Lithofacies and volcano-sedimentary evolution of the Paleocene—Eocene Sejong Formation, Barton Peninsula, King George Island, Antarctica
- Lithofacies and volcano-sedimentary evolution of the Paleocene—Eocene Sejong Formation, Barton Peninsula, King George Island, Antarctica
- 김승범; 손영관; 최문영
- The Paleocene—Eocene volcanic succession (ca. 500 m thick) in the Barton Peninsula, King George Island, Antarctica has been regarded as a stratiform complex formed in an island-arc setting. However, responsible eruptive and depositional processes and environments have been poorly constrained. This study conveys a detailed facies analysis and field mapping and attempts to reconstruct the volcano-sedimentary evolution. Three distinct facies associations are identified from the lower part (Sejong Formation) of the Barton volcanic succession. At the base of the succession, Facies Association (FA) I occurs as semi-circular patches in map view, forming distinctive edifice of massive or vertically jointed basalts along with fringing piles of basaltic flows, agglomerates and tuff breccias. FA 1 is thus interpreted as spatter-cinder cones formed by Hawaiian fire-fountaining to Strombolian eruptions, probably at peripheral parasitic vents. The overlying, either conformably or unconformably, FA II is represented by very thick, tabular beds of andesitic to basaltic, either welded or non-welded, lapilli tuffs and tuff breccias, and rare intervening lava flows. The repetitive emplacement of ignimbrite sheets and attendant lava flows suggests onset of explosive and effusive eruptions of more evolved (intermediate) magmas from the main central vent and consequent build-up of a large-scale stratovolcano. FA III, consisting mainly of fluvial red sandstones/siltstones locally with channelized mass-flow conglomerates, occurs in fault contact with FA I or intercalated with FA II deposits. It most likely represents intermittent floodplains in low lands extending from lower slopes of the stratovolcano of FA II during inter-eruptive periods. Identification of spatter-cinder cone complexes (FA I) and the proper designation of the overlying pyroclastic-flow deposits (FA II) in this study provide a crucial basis in genetic understanding of the Barton volcanic succession in relation with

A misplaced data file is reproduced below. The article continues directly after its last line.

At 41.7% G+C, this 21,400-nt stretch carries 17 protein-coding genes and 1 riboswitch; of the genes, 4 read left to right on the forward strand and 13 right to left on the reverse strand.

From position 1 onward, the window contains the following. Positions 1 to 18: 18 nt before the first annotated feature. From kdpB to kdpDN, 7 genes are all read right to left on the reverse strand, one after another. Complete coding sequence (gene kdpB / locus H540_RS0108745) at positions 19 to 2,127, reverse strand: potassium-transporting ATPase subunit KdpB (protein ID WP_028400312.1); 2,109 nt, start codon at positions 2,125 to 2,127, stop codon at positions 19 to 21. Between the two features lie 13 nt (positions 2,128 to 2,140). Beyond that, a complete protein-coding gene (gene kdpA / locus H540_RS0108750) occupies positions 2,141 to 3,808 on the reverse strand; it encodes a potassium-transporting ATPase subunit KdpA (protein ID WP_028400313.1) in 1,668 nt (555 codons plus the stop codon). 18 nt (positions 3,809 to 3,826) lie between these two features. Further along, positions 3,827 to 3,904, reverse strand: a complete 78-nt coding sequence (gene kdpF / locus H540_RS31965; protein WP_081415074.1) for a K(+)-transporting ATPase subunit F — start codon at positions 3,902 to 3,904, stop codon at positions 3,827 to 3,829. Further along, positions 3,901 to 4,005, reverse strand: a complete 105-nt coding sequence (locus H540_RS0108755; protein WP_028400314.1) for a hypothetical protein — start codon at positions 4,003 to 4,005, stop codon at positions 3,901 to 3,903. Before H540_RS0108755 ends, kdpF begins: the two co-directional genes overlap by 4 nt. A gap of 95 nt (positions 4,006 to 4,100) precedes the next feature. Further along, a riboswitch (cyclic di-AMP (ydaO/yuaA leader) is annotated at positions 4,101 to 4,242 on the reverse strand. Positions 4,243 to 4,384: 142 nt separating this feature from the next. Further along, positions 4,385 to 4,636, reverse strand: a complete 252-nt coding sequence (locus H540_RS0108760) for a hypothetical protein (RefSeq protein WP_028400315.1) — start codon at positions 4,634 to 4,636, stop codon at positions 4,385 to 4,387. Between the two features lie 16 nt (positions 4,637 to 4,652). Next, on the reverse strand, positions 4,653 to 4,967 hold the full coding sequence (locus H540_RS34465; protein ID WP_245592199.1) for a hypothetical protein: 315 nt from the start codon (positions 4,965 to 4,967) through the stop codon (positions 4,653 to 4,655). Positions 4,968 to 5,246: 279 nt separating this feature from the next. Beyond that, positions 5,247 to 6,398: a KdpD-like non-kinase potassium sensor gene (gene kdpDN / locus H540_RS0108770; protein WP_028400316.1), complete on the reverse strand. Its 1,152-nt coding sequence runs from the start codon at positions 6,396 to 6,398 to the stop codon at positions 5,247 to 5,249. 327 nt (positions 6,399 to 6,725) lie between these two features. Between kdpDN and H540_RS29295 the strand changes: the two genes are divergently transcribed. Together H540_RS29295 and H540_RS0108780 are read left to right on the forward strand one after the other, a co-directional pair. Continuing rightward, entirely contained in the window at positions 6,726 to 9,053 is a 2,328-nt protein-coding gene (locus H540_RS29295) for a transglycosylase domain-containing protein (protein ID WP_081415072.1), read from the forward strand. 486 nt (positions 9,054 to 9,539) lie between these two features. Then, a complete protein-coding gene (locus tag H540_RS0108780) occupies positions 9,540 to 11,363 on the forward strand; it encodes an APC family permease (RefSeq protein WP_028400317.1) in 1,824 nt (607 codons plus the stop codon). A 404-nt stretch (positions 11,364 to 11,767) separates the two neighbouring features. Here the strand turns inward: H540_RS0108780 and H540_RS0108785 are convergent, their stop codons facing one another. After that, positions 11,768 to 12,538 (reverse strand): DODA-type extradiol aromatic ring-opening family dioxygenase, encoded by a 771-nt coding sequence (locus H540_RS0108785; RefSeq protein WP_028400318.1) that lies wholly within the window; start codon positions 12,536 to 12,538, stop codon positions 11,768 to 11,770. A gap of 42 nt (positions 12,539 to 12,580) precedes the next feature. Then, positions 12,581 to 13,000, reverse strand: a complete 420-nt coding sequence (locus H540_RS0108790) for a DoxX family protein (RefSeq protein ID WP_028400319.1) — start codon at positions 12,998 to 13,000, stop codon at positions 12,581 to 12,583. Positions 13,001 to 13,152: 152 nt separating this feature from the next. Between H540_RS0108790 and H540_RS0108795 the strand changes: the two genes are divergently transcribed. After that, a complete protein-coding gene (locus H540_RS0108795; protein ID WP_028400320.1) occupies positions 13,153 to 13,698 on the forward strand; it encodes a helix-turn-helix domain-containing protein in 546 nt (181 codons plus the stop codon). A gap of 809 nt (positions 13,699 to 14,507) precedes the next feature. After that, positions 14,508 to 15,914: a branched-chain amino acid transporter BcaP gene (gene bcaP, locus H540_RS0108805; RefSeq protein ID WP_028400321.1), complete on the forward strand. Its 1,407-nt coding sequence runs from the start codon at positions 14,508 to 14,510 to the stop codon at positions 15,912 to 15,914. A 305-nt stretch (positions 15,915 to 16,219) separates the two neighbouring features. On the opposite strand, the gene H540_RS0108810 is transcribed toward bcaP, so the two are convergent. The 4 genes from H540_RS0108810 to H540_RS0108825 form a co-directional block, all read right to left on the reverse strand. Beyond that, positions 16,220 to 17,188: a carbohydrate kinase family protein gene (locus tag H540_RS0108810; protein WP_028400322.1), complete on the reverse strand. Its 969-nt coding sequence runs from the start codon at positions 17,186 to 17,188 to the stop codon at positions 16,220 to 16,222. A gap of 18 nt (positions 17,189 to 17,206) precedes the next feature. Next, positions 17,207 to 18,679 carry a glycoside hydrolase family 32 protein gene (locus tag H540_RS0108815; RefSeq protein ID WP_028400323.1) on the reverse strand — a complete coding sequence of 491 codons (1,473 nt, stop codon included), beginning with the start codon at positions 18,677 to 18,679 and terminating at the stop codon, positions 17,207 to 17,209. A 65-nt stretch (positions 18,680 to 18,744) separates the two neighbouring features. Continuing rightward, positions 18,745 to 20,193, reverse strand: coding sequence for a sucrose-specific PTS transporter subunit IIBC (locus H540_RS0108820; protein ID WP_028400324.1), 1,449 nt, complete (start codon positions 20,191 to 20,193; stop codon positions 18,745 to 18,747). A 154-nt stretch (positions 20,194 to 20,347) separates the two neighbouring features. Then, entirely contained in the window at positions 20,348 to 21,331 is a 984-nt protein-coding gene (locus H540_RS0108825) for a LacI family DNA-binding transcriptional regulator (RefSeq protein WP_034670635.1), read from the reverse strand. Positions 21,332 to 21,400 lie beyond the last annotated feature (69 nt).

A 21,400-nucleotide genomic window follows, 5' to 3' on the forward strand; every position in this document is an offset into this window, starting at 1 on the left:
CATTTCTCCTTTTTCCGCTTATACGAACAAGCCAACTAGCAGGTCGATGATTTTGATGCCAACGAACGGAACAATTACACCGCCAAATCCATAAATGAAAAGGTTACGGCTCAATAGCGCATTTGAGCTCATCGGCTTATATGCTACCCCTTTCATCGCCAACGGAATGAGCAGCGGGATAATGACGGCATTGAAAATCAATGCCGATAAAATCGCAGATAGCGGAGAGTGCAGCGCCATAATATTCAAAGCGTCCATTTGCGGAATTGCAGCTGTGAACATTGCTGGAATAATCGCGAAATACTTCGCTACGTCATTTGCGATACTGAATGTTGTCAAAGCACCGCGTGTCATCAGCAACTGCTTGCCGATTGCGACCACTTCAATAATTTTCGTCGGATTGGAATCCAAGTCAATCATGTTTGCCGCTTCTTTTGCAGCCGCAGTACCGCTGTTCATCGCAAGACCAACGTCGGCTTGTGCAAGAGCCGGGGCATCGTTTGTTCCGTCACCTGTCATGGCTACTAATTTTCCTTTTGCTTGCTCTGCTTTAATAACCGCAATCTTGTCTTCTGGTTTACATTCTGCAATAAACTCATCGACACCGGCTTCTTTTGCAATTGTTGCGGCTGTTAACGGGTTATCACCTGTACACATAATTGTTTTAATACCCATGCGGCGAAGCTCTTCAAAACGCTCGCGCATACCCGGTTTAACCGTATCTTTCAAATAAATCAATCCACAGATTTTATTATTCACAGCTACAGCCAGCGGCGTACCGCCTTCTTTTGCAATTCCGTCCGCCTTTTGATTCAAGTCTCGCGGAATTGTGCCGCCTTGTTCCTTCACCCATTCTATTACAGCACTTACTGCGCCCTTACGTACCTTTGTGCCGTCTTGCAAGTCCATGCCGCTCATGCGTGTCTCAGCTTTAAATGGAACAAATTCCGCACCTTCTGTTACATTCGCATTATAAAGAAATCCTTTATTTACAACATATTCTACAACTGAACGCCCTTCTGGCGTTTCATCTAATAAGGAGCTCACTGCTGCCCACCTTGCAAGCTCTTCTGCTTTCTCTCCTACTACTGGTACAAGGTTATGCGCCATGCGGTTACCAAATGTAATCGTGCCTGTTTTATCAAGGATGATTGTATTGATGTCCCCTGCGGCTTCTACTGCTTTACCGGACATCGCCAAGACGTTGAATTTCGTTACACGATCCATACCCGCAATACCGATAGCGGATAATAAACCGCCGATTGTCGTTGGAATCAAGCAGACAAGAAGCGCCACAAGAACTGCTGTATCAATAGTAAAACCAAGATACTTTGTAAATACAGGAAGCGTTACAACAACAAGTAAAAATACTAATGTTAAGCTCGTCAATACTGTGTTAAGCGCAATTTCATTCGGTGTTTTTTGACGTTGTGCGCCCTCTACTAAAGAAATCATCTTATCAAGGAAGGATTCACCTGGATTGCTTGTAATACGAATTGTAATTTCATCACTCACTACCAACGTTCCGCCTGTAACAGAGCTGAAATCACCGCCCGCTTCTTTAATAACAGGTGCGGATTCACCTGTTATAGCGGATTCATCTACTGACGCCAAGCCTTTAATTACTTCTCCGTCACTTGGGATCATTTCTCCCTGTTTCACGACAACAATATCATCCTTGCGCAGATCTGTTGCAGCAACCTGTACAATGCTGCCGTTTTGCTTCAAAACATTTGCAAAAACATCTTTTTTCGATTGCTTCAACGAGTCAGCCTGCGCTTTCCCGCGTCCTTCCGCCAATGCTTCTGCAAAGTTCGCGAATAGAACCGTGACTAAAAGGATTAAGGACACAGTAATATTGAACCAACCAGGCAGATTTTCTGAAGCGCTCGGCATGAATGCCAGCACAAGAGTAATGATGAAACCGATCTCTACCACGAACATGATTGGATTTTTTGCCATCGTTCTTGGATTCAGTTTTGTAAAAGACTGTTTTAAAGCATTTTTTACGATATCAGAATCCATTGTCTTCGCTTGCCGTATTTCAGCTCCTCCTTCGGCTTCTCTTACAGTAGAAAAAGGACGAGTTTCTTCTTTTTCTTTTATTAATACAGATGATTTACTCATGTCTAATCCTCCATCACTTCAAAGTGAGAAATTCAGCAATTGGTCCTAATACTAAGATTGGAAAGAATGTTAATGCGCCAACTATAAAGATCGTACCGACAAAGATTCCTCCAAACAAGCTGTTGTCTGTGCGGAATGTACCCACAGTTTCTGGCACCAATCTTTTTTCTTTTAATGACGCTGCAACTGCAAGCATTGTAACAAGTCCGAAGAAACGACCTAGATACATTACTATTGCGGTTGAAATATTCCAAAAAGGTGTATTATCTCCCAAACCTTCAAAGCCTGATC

- 대한지질학회 추계학술발표회 (초록집), pp.86, 2003
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